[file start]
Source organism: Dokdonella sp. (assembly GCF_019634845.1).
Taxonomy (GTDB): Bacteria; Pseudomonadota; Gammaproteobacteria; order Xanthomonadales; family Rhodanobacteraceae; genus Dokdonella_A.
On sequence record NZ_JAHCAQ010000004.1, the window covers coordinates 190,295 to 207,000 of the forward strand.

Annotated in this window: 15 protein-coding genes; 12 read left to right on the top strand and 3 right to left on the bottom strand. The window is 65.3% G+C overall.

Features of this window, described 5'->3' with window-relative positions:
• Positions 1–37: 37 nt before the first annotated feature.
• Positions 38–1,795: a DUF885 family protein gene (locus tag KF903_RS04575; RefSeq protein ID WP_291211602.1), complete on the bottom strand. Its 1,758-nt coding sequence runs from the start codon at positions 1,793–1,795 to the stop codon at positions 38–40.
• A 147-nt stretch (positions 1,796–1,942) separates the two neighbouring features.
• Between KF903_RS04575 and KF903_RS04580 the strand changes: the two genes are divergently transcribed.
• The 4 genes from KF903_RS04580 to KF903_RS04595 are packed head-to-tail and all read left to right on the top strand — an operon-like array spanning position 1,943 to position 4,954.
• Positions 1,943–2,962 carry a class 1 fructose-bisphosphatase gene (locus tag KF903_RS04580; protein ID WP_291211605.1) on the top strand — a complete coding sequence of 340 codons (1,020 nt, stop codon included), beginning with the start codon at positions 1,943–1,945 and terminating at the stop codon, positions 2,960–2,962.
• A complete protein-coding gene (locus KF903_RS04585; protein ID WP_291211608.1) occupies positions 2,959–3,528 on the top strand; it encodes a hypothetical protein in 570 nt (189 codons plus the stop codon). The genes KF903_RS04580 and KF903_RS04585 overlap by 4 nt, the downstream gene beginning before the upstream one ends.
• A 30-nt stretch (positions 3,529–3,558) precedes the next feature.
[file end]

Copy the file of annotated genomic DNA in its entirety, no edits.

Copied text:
Source organism: Dokdonella sp. (assembly GCF_019634845.1).
Taxonomy (GTDB): Bacteria; Pseudomonadota; Gammaproteobacteria; order Xanthomonadales; family Rhodanobacteraceae; genus Dokdonella_A.
On sequence record NZ_JAHCAQ010000004.1, the window covers coordinates 190,295 to 207,000 of the forward strand.

Annotated in this window: 15 protein-coding genes; 12 read left to right on the top strand and 3 right to left on the bottom strand. The window is 65.3% G+C overall.

Features of this window, described 5'->3' with window-relative positions:
• Positions 1–37: 37 nt before the first annotated feature.
• Positions 38–1,795: a DUF885 family protein gene (locus tag KF903_RS04575; RefSeq protein ID WP_291211602.1), complete on the bottom strand. Its 1,758-nt coding sequence runs from the start codon at positions 1,793–1,795 to the stop codon at positions 38–40.
• A 147-nt stretch (positions 1,796–1,942) separates the two neighbouring features.
• Between KF903_RS04575 and KF903_RS04580 the strand changes: the two genes are divergently transcribed.
• The 4 genes from KF903_RS04580 to KF903_RS04595 are packed head-to-tail and all read left to right on the top strand — an operon-like array spanning position 1,943 to position 4,954.
• Positions 1,943–2,962 carry a class 1 fructose-bisphosphatase gene (locus tag KF903_RS04580; protein ID WP_291211605.1) on the top strand — a complete coding sequence of 340 codons (1,020 nt, stop codon included), beginning with the start codon at positions 1,943–1,945 and terminating at the stop codon, positions 2,960–2,962.
• A complete protein-coding gene (locus KF903_RS04585; protein ID WP_291211608.1) occupies positions 2,959–3,528 on the top strand; it encodes a hypothetical protein in 570 nt (189 codons plus the stop codon). The genes KF903_RS04580 and KF903_RS04585 overlap by 4 nt, the downstream gene beginning before the upstream one ends.
• A 30-nt stretch (positions 3,529–3,558) precedes the next feature.